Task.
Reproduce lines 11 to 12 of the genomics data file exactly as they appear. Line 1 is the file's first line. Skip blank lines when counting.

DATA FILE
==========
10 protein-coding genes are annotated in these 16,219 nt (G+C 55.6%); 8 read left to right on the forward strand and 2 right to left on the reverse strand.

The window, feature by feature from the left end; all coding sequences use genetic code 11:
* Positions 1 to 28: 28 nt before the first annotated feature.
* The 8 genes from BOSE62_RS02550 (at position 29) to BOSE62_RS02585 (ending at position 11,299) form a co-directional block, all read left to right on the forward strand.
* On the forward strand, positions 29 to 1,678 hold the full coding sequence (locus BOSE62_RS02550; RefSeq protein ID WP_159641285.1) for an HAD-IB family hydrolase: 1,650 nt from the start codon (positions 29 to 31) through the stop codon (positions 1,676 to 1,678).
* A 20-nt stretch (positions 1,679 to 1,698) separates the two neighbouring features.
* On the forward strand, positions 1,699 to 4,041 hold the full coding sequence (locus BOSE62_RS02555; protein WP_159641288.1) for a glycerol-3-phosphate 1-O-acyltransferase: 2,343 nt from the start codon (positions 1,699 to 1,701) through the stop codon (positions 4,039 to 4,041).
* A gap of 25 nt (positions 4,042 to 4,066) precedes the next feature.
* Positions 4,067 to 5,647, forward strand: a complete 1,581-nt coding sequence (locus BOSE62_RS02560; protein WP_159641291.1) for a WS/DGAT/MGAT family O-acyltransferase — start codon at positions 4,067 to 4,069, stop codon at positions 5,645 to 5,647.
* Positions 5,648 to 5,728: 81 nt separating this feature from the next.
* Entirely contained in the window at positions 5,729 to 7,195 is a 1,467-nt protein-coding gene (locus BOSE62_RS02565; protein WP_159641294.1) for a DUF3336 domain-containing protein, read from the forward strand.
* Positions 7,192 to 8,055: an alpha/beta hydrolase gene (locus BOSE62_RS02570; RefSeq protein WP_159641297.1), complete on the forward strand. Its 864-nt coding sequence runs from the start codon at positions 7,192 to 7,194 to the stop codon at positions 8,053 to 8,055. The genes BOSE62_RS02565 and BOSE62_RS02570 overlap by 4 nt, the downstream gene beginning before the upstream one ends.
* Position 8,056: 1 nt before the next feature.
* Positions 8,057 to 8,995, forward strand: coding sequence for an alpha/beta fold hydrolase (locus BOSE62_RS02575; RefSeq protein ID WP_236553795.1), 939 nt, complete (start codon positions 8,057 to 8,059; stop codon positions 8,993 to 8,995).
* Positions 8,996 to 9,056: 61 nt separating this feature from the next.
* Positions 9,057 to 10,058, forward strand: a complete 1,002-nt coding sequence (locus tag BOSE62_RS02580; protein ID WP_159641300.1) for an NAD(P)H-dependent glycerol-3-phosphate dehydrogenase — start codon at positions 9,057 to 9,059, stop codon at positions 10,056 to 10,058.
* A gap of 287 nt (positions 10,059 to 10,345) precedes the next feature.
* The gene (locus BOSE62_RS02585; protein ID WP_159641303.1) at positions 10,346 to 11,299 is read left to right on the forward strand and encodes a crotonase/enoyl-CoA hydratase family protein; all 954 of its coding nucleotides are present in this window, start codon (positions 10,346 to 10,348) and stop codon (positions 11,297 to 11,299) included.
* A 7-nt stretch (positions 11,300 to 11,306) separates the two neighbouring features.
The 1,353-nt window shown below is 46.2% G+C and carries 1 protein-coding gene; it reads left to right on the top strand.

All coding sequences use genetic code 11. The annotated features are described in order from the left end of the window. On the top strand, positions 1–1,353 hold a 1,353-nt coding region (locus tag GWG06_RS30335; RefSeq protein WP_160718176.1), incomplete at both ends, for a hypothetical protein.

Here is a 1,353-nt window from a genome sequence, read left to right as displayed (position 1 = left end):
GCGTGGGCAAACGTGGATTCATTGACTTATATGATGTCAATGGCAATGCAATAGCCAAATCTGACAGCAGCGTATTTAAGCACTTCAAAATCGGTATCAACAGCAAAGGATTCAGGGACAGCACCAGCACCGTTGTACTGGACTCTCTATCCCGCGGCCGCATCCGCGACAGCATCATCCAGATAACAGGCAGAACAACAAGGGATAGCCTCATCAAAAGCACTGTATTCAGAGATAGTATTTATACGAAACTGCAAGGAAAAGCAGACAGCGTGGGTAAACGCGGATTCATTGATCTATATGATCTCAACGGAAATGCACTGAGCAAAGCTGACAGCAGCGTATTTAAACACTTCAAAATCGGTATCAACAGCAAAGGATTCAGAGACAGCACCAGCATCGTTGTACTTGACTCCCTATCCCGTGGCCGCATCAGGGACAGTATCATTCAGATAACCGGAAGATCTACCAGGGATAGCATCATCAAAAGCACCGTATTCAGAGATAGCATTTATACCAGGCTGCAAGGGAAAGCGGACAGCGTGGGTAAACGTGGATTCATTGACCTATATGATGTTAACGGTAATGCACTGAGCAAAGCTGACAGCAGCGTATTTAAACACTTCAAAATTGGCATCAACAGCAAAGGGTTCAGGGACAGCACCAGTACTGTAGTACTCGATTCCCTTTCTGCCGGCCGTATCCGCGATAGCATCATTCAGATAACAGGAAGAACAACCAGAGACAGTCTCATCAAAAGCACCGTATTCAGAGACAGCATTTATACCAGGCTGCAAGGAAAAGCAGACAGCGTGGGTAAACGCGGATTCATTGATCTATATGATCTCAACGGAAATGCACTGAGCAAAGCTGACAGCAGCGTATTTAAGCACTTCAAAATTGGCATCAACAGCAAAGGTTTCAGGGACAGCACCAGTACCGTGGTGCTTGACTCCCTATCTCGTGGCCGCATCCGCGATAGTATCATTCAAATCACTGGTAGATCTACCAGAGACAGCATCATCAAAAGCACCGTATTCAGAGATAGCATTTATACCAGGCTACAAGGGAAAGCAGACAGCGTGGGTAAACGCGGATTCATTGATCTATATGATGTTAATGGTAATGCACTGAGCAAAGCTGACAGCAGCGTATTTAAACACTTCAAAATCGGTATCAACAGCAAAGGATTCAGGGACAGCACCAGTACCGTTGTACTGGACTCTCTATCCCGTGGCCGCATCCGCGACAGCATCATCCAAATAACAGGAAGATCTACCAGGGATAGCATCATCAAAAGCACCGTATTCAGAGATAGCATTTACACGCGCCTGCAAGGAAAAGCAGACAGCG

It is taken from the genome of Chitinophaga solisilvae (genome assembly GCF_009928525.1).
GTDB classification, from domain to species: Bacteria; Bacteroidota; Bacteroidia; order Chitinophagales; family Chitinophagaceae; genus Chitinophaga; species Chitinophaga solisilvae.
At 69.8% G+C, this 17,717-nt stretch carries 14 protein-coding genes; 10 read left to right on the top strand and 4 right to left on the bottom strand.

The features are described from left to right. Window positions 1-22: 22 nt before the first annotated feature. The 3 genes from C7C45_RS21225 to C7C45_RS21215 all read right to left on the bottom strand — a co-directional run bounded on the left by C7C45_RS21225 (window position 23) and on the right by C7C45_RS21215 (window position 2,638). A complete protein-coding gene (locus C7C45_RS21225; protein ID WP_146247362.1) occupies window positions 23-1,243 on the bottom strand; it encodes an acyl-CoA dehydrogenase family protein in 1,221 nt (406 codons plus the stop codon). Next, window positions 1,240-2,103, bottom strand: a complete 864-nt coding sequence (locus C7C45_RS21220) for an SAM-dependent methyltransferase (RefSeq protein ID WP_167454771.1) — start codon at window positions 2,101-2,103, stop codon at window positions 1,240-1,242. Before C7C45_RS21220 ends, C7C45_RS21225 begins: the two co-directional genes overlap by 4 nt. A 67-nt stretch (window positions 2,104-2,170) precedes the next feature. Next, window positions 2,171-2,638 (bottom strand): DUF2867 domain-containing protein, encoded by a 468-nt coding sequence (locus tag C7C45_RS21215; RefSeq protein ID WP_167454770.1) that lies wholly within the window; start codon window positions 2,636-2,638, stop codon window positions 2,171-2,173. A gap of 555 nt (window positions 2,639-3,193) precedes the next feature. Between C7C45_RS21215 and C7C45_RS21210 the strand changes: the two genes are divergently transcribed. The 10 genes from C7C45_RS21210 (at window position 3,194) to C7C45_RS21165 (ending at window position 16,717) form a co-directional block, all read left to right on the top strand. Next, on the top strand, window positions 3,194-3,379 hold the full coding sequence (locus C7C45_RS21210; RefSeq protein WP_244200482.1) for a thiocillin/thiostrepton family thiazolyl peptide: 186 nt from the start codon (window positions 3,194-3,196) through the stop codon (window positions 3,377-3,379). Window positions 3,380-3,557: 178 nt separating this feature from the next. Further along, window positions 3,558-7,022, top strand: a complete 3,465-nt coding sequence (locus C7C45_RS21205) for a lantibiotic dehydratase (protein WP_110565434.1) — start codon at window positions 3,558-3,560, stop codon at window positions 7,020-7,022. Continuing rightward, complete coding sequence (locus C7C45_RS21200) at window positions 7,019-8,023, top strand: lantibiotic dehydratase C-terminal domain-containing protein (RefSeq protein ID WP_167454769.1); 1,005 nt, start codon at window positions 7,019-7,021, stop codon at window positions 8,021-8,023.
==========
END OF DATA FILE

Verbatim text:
* Entirely contained in the window at positions 5,729 to 7,195 is a 1,467-nt protein-coding gene (locus BOSE62_RS02565; protein WP_159641294.1) for a DUF3336 domain-containing protein, read from the forward strand.
* Positions 7,192 to 8,055: an alpha/beta hydrolase gene (locus BOSE62_RS02570; RefSeq protein WP_159641297.1), complete on the forward strand. Its 864-nt coding sequence runs from the start codon at positions 7,192 to 7,194 to the stop codon at positions 8,053 to 8,055. The genes BOSE62_RS02565 and BOSE62_RS02570 overlap by 4 nt, the downstream gene beginning before the upstream one ends.